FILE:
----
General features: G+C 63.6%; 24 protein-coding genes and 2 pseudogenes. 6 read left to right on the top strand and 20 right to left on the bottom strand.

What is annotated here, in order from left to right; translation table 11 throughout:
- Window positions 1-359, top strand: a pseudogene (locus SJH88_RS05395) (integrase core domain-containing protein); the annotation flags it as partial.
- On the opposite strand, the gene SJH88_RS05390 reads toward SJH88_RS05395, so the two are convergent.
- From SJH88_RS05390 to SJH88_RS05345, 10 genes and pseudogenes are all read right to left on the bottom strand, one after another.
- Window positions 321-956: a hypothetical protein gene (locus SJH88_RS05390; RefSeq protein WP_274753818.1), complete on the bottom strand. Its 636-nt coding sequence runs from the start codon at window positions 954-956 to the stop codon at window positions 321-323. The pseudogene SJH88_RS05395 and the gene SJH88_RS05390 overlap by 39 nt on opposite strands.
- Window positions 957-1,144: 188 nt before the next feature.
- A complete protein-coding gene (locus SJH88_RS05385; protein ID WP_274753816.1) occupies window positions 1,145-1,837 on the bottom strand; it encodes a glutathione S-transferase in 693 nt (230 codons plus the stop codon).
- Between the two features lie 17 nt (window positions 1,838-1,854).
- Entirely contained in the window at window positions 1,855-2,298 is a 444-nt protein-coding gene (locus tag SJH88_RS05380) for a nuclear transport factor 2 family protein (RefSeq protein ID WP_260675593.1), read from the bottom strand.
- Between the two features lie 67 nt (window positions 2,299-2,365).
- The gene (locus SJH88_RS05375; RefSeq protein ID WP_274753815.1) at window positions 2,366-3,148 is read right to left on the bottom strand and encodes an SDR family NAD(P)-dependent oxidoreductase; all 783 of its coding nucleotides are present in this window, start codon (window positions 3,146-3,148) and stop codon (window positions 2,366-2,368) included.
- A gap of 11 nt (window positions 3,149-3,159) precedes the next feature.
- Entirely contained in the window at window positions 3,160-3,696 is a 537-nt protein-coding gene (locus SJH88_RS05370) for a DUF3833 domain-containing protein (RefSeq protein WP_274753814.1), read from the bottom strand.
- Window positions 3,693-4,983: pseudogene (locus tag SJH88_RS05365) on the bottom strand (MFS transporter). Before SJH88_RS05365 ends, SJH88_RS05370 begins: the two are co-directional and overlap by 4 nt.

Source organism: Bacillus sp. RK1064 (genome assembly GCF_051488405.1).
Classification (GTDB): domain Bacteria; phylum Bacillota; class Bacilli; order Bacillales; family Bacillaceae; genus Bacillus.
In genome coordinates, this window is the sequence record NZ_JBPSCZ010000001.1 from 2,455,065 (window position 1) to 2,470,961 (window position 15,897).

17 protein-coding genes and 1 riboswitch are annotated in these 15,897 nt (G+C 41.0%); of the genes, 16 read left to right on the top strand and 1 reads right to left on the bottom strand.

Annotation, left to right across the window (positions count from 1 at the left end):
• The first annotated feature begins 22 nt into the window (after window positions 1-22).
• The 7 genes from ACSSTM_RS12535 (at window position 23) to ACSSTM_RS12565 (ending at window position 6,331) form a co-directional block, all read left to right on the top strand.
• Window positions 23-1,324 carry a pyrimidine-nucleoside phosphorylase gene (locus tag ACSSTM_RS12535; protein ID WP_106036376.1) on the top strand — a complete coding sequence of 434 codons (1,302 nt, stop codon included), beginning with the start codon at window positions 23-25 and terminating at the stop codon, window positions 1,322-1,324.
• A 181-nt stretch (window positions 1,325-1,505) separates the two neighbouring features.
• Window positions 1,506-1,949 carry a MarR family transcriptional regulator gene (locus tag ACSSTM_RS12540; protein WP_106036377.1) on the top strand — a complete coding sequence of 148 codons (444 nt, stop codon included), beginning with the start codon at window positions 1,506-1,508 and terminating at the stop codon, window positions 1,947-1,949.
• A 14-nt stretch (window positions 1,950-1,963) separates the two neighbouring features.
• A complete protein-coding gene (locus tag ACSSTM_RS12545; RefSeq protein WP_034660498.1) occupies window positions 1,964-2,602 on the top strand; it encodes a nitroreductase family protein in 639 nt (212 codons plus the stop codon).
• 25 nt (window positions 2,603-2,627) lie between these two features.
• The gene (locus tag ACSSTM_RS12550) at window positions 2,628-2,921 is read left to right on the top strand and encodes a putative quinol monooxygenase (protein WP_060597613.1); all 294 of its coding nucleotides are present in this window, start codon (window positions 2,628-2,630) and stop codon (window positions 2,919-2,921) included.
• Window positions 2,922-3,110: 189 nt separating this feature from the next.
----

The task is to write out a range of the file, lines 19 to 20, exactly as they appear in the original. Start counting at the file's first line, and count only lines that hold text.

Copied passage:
17 protein-coding genes and 1 riboswitch are annotated in these 15,897 nt (G+C 41.0%); of the genes, 16 read left to right on the top strand and 1 reads right to left on the bottom strand.

Annotation, left to right across the window (positions count from 1 at the left end):